AP Seeks to Unlock Memo of American Taliban

The Associated Press on Tuesday asked a federal appeals court to reconsider its finding that a petition filed by U.S.-born Taliban soldier John Walker Lindh seeking a reduction in his prison sentence can remain secret.

A three-judge panel of the 2nd U.S. Circuit Court of Appeals last month rejected the news agency's request for any commutation petitions filed by Lindh, who is serving 20 years in prison for aiding terrorists. The court agreed with a lower court that Lindh's privacy interests outweigh any public interest served by releasing the information.

The AP asked that the original panel reconsider its finding or that the full appeals court hear its Freedom of Information Act request. It said the petition was "a firsthand account of government actions and a critique of their fairness, the release of which would illuminate past government conduct."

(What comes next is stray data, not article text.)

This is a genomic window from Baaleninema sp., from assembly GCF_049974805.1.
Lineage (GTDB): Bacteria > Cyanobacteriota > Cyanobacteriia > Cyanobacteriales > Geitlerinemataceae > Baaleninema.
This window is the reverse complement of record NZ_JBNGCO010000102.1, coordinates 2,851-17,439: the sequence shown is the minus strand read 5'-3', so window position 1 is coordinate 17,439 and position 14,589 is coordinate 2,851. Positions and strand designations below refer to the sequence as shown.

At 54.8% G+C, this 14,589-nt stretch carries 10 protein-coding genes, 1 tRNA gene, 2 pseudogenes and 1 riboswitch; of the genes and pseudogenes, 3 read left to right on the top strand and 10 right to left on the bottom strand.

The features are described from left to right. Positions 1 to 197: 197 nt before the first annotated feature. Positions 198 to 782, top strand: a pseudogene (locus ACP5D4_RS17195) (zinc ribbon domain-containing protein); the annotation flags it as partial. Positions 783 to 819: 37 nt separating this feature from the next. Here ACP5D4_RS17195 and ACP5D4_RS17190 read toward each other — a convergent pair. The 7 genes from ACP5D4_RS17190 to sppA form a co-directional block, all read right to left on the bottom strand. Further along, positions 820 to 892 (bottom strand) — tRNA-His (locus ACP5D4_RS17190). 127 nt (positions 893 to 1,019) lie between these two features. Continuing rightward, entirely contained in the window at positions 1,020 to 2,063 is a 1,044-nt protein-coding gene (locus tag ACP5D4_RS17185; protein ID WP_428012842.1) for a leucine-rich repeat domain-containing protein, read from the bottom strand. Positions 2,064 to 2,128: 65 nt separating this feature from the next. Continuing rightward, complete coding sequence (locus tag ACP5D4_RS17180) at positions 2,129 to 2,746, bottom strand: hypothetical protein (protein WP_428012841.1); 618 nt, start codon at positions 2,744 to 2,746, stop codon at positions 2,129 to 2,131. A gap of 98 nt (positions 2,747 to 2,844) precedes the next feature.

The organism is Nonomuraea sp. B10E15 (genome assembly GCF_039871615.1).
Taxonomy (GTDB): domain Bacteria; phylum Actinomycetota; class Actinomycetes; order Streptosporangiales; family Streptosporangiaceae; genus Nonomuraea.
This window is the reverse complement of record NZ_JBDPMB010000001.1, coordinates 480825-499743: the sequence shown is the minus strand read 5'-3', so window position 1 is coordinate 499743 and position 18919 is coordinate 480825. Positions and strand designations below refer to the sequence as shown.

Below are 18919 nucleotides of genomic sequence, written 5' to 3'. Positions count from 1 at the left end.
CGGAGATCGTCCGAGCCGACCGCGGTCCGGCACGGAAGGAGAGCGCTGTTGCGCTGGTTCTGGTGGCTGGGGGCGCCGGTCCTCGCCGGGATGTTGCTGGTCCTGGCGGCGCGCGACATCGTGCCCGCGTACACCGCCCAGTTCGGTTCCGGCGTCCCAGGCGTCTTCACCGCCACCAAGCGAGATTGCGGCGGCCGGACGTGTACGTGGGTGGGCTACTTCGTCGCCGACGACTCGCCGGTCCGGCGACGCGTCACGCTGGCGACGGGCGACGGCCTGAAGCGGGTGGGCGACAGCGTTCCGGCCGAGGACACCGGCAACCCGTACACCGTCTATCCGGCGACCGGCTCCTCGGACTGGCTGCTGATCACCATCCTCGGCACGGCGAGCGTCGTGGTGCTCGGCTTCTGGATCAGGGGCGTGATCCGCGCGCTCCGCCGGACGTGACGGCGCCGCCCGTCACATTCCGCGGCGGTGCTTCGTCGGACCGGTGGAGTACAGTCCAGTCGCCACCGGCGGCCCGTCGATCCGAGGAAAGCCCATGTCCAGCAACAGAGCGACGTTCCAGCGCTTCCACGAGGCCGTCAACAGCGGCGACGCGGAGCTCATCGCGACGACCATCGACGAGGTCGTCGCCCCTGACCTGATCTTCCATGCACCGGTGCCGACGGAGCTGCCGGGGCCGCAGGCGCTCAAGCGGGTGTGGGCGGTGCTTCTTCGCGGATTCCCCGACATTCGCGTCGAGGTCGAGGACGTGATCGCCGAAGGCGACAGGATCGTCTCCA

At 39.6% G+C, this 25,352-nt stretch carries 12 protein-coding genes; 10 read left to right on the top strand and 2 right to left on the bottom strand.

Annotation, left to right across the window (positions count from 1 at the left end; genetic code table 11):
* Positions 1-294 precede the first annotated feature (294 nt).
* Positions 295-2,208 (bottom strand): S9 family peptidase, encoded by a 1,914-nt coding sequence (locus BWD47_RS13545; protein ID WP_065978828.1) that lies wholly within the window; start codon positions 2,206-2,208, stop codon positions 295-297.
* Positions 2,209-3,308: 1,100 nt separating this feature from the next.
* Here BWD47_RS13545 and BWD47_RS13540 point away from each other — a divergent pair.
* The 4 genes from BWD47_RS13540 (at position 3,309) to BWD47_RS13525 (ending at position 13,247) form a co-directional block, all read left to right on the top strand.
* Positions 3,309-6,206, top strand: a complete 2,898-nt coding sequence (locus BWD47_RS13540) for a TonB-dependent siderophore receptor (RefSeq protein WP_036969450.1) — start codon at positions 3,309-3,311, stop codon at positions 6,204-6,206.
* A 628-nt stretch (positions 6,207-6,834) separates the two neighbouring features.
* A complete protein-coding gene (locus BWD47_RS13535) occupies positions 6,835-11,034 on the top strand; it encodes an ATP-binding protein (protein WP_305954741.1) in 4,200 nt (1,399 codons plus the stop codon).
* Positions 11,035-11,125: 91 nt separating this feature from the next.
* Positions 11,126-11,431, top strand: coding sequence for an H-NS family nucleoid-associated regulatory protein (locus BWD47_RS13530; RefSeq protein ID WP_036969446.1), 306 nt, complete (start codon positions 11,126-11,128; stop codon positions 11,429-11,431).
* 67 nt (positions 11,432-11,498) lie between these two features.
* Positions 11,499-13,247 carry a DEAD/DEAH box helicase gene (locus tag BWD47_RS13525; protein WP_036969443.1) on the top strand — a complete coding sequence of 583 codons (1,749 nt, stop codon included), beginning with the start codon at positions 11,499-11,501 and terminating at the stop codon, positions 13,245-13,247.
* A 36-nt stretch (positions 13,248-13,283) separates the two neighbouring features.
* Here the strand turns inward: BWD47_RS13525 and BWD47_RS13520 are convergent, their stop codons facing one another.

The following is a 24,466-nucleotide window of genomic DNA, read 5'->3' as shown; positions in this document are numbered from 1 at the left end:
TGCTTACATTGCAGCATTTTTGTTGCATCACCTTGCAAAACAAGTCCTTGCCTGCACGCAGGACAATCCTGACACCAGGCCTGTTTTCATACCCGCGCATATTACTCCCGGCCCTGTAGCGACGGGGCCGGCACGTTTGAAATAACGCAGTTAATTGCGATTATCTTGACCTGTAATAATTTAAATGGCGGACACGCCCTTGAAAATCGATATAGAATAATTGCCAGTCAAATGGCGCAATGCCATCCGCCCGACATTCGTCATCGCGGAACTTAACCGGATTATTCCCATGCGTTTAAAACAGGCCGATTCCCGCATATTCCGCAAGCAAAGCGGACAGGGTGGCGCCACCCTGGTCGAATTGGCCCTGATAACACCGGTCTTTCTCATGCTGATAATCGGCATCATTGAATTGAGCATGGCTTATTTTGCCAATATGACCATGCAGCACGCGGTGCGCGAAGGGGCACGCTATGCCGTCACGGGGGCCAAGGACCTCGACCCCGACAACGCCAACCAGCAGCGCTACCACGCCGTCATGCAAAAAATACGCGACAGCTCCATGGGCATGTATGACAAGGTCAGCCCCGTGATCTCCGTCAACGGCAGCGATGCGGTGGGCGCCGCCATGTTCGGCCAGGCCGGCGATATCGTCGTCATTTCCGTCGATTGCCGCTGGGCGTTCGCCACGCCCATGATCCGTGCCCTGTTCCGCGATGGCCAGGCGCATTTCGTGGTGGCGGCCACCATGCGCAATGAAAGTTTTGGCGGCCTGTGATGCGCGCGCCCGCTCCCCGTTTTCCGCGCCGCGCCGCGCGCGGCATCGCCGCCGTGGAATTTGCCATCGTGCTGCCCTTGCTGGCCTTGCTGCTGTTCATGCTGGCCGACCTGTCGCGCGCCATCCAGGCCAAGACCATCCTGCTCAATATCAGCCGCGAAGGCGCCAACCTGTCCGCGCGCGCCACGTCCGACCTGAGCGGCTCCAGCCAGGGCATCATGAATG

The AP argued the case could prove vital to the Freedom of Information Act because the appeals panel's ruling "substantially expands the range of information about government conduct that can be withheld from the public."

For instance, the AP noted, the ruling allows for the mere presence of personal information to justify withholding an entire petition.

"The decision in this case significantly alters the statutory balance between privacy and disclosure in a manner that undermines FOIA's very purpose -- to inform citizens about `what their government is up to,"' the AP argued.

Lindh was captured in November 2001 in the U.S.-led invasion to overthrow the Taliban. He was sentenced in 2002 after he admitted aiding the Taliban in Afghanistan.

The government has said it could only release documents with Lindh's written consent. Lindh is barred by his plea agreement from publicly commenting on the matter.

Government lawyers had no comment, spokeswoman Yusill Scribner said.

Dave Tomlin, the AP's associate general counsel, said: "We really hope the court will be willing to go back and take another look at this. We think there are some points they didn't consider closely enough."

Copyright AP - Associated Press
Contact Us